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Wild Time Expected At Esa Hearing Endangered Species Act Fight To Draw Parade, Rallies, Busloads Of People

Many folks in Congress would like to tame the Endangered Species Act, and the debate is getting pretty wild.

That will be obvious in Lewiston Saturday. There will be a parade, rallies and rousing rhetoric, all prompted by a U.S. Senate hearing scheduled for 2 p.m. at the Ramada Inn.

Busloads of people are expected to arrive from as far away as Montana and southeastern Idaho. They’ll be hot to tell the politicians that the Endangered Species Act should be defanged because it’s tearing communities apart; or that it should be preserved, because human beings need it as much as plants and animals do.

“There are people who think we’re above needing healthy ecosystems, that we’re immune from the natural world,” said Jeff Hedge, a Spokane psychiatrist.

Hedge is one of many people who have asked Sen. Dirk Kempthorne, R-Idaho, for an invitation to speak at the hearing.

Kempthorne heads the Fisheries, Drinking Water and Wildlife Subcommittee. By autumn, he expects to produce a bill revising the Endangered Species Act.

Speakers haven’t been announced yet. But people who aren’t invited panelists can sign up Saturday to speak during an “open mike” session, according to Kempthorne press secretary Mark Snider.

Those itching to speak include workers whose livelihoods depend on trees - a vital raw material, as well as vital animal habitat.

Lewiston carpenter Marvin Dugger said the Endangered Species Act is ripping the Northwest apart.

“It’s put tens of thousands of people out of work, especially in California, Oregon and Washington with the spotted owl. Now we’re seeing it come into Idaho with the wolf, the grizzly bear and the salmon,” said Dugger. “We don’t feel the act should be repealed, but it does need change.”

Dugger works at the Potlatch Corp. pulp mill. He is helping organize a 9 a.m. parade starting at Kiwanis Park, and a following rally at the Ramada.

The events will be sponsored by the Pulp and Paper Resource Council, which represents mills around the country; and Alliance for America, which is composed of grass-roots organizations.

National officers of both groups live in Lewiston, Dugger said. They helped convince Kempthorne to hold a hearing in their town, where feelings about salmon protection run especially high. Other Northwest hearings will be held in Oregon’s spotted owl country, and in Wyoming, where wolf reintroduction is the big issue.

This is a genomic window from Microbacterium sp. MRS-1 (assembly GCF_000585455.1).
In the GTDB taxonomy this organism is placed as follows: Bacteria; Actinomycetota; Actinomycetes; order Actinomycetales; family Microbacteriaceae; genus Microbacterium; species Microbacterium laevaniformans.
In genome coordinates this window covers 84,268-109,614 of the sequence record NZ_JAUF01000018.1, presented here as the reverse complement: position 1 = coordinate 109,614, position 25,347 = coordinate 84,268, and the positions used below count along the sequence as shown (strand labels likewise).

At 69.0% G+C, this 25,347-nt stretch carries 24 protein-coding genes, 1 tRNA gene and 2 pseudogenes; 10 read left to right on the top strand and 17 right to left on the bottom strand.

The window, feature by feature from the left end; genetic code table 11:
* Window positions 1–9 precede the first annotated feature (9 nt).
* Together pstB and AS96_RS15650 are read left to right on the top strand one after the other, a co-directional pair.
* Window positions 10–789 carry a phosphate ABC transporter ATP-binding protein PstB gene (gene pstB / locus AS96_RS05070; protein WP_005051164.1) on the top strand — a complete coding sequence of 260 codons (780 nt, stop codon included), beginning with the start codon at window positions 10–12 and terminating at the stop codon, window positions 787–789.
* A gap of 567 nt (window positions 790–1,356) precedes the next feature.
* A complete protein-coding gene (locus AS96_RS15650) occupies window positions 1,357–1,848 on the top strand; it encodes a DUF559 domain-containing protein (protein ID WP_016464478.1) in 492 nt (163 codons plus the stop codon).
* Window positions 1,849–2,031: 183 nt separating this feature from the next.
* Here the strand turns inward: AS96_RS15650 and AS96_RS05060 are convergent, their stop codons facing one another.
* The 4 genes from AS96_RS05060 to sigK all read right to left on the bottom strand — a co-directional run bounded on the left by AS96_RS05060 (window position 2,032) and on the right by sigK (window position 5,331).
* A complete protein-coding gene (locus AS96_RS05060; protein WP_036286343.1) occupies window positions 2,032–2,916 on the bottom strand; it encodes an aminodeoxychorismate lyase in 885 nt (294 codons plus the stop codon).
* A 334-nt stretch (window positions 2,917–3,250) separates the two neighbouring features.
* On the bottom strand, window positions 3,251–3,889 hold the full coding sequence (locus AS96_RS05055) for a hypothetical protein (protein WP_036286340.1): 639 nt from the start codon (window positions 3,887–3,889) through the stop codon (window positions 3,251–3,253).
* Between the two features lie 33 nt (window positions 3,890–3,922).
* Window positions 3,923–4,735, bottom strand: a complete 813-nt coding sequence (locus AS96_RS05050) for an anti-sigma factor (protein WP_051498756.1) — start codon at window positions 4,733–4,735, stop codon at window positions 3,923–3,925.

Conservationists by the busload will arrive in Lewiston, including some from the Spokane-Coeur d’Alene area.

They’ll rally at noon in the rose garden park next to the Clearwater River bridge, according to John McCarthy of the Idaho Conservation League.

Most environmentalists agree the Endangered Species Act can be improved. They just don’t want it gutted.

Tom France of the National Wildlife Federation disputed the notion that the act is causing huge economic problems, especially in the Northern Rockies.

“We’ve stabilized the grizzly bear population, and we still have timber harvest and recreational access,” said he said. “The same is true with wolf recovery, black-footed ferrets, bald eagles.”

Because of the Endangered Species Act, France added, Kootenai River sturgeon are getting enough water this spring to spawn. That wouldn’t have happened without the force of the federal law, he said.

Industry lobbyist Jim Riley thinks too much pressure by the federal government keeps people from cooperating to save plants and animals.

“The listing of a species is such an onerous, horrible thing that we do anything to avoid it,” said Riley, who represents the Intermountain Forest Industry Association. “It’s a heavyhanded form of government that results in antagonism.”

xxxx Drastic changes mark Gorton’s ESA proposal It seems no one is trying to scrap the Endangered Species Act outright. Even the most conservative Western politicians recognize the law’s strong popular support. But change it drastically? You bet. Sen. Slade Gorton, R-Wash., fired the opening volley this month when he introduced the session’s first bill reauthorizing the 22-year-old conservation act. Gorton’s bill isn’t expected to survive. For one thing, it has to get through the subcommittee chaired by Idaho Sen. Dirk Kempthorne, who is considered more moderate on the issue and intends to produce his own bill by fall. But Gorton’s bill illustrates how drastically some people want the law changed, and the issues being debated. It would: Make it easier for companies to develop areas that are now protected habitat. Give the Interior or Commerce secretary leeway to decide which species would have their habitat protected. Destroying its habitat would not be considered “harming” a species. The secretary would have to weigh social and economic costs in deciding whether a species was worth saving. Allow owners of property on which threatened species live to use their land for activities such as logging for up to 18 months while a conservation plan is devised. Allow the counting of hatchery-bred fish and captivebred wildlife populations as meeting conservation goals. Allow citizens to go to court in an effort to reverse a government decision to list a species.

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